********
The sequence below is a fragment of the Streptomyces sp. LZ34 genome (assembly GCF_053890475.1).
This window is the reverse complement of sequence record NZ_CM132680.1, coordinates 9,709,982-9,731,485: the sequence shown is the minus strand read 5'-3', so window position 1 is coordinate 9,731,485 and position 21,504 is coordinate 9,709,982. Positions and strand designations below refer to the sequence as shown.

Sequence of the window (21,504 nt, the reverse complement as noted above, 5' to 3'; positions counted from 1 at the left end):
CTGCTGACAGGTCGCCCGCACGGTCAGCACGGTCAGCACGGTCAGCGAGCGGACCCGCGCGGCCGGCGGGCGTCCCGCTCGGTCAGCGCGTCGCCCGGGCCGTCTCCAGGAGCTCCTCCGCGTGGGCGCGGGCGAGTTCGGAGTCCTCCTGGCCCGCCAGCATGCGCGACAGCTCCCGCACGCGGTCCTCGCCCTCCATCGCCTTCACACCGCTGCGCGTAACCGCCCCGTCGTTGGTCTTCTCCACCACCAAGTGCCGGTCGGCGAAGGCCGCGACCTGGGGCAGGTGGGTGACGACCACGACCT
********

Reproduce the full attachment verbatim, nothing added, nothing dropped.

The sequence below is a fragment of the Streptomyces sp. LZ34 genome (assembly GCF_053890475.1).
This window is the reverse complement of sequence record NZ_CM132680.1, coordinates 9,709,982-9,731,485: the sequence shown is the minus strand read 5'-3', so window position 1 is coordinate 9,731,485 and position 21,504 is coordinate 9,709,982. Positions and strand designations below refer to the sequence as shown.

Sequence of the window (21,504 nt, the reverse complement as noted above, 5' to 3'; positions counted from 1 at the left end):
CTGCTGACAGGTCGCCCGCACGGTCAGCACGGTCAGCACGGTCAGCGAGCGGACCCGCGCGGCCGGCGGGCGTCCCGCTCGGTCAGCGCGTCGCCCGGGCCGTCTCCAGGAGCTCCTCCGCGTGGGCGCGGGCGAGTTCGGAGTCCTCCTGGCCCGCCAGCATGCGCGACAGCTCCCGCACGCGGTCCTCGCCCTCCATCGCCTTCACACCGCTGCGCGTAACCGCCCCGTCGTTGGTCTTCTCCACCACCAAGTGCCGGTCGGCGAAGGCCGCGACCTGGGGCAGGTGGGTGACGACCACGACCT